This arrangement requires trust to work—trust that experts will conduct their research without bias, for the sake of truth-seeking, and will report their results accurately. When we worry that these conditions have not been met or when experts disagree, or when the issue is important enough, ideally we examine the evidence—or the experts’ different explanations—ourselves. Historically, many great scientific breakthroughs have hinged on shifts in thinking that challenged the scientific consensus.
This process worked better in the past. The public had more trust that scientists would conduct research well and that the media would communicate scientific findings honestly and accurately. And since Americans had many fewer sources of information before the internet age, they had little choice but to trust those sources.
With the advent of the internet, however, information sources increased exponentially. Suddenly, individuals no longer needed to believe talking heads on TV; they could access conspiracy theories, amateurs who were challenging the expert consensus (sometimes correctly), and alternative facts. When there is no scientific consensus on an issue, more individuals turn to these new sources. As a result, the idea of truth has become fragmented and archipelagic. As Chris Hayes writes in Twilight of the Elites,
When our most central institutions are no longer trusted, we each take refuge in smaller, balkanized epistemic encampments, aided by the unprecedented information technology at our disposal. As some of these encampments build higher and higher fences, walling themselves off from science and empiricism, we approach a terrifying prospect: a society that may no longer be capable of reaching the kind of basic agreement necessary for social progress … At exactly the moment we most need solid ground beneath our feet, we find ourselves adrift, transported into a sinister, bewildering dreamscape, in which the simple act of orienting ourselves is impossible.
Once we had more information and more transparency, we also glimpsed the failures of modern science. In the early 2010s, a number of researchers drew attention to widespread methodological errors in the way scientific research was being conducted and communicated, and to what became known as the replication crisis. Efforts were made to replicate past studies, particularly in the social sciences, and in hundreds of cases—including many whose results had been widely disseminated and popularized—the same results were not obtained. People also became more aware that some common practices were producing dubious results. For example, scientists often did not publish findings that failed to confirm their hypotheses, used sample sizes that were too small, or employed doubtful statistical methods to wring publishable results out of their data. John P. A. Ioannidis’ seminal 2005 paper, outlining many of these problems, concluded that, in many contexts, it is more likely that research findings will be false than that they will be true. Researchers’ (often homogenous) identitarian and ideological backgrounds can also systematically bias results.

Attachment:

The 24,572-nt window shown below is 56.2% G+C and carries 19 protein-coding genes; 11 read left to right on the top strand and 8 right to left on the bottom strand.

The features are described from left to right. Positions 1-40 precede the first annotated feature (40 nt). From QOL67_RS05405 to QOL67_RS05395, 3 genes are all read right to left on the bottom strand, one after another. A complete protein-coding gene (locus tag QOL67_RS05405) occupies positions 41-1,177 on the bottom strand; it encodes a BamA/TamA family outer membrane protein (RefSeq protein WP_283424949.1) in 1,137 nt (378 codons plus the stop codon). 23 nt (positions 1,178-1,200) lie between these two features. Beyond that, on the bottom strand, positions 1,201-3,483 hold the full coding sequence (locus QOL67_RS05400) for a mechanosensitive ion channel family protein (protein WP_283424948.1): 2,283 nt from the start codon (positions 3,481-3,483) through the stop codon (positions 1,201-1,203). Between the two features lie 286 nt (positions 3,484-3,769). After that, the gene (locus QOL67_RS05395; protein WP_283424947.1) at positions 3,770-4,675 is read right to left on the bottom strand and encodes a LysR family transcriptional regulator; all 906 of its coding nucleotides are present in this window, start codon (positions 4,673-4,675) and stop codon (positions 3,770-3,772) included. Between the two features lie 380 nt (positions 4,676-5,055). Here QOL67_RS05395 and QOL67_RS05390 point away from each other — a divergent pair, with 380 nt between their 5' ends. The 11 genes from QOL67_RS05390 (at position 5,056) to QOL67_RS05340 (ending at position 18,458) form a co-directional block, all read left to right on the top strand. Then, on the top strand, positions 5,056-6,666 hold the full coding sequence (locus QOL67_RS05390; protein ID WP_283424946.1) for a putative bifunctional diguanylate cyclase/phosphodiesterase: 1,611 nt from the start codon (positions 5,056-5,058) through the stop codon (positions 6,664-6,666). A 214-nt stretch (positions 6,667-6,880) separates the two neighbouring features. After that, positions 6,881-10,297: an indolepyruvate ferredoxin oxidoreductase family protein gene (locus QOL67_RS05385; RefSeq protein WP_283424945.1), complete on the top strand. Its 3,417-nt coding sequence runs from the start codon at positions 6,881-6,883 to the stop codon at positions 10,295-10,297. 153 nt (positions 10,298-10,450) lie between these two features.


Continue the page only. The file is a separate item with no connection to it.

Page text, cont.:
Many of these methodological problems have little impact on ordinary people’s lives. But even the information we get from experts we interact with regularly can be inaccurate and subject to perverse incentives. Research suggests that some physicians prescribe drugs that are not medically necessary, because they have received gifts from pharmaceutical companies (a practice some would call bribery). An exposé in The Atlantic revealed that, in rare cases, dentists have intentionally overtreated patients, sometimes permanently disfiguring them, in order to be able to charge them for the resulting corrective treatments. Although most dentists practice ethically, many common and widespread dental practices are unnecessary or less safe than is suggested. And historical examples of medical experts taking advantage of helpless patients abound, including the infamous Tuskegee syphilis experiment.
In recent years, we’ve also occasionally seen scientists give inaccurate information to the public on matters of the utmost consequence—such as the pandemic. On 8 March 2020, Dr Anthony Fauci stated that “people should not be walking around with masks.” By April, the official CDC guidelines had flipped, and now recommended masks. If Fauci had simply not known whether masks were effective, this error might be understandable—the pandemic was an evolving situation, rife with uncertainty. However, his later words suggest that he may instead have been motivated by a desire to save scarce masks for at-risk healthcare workers, rather than by a conviction that masks were ineffective in preventing the spread of disease: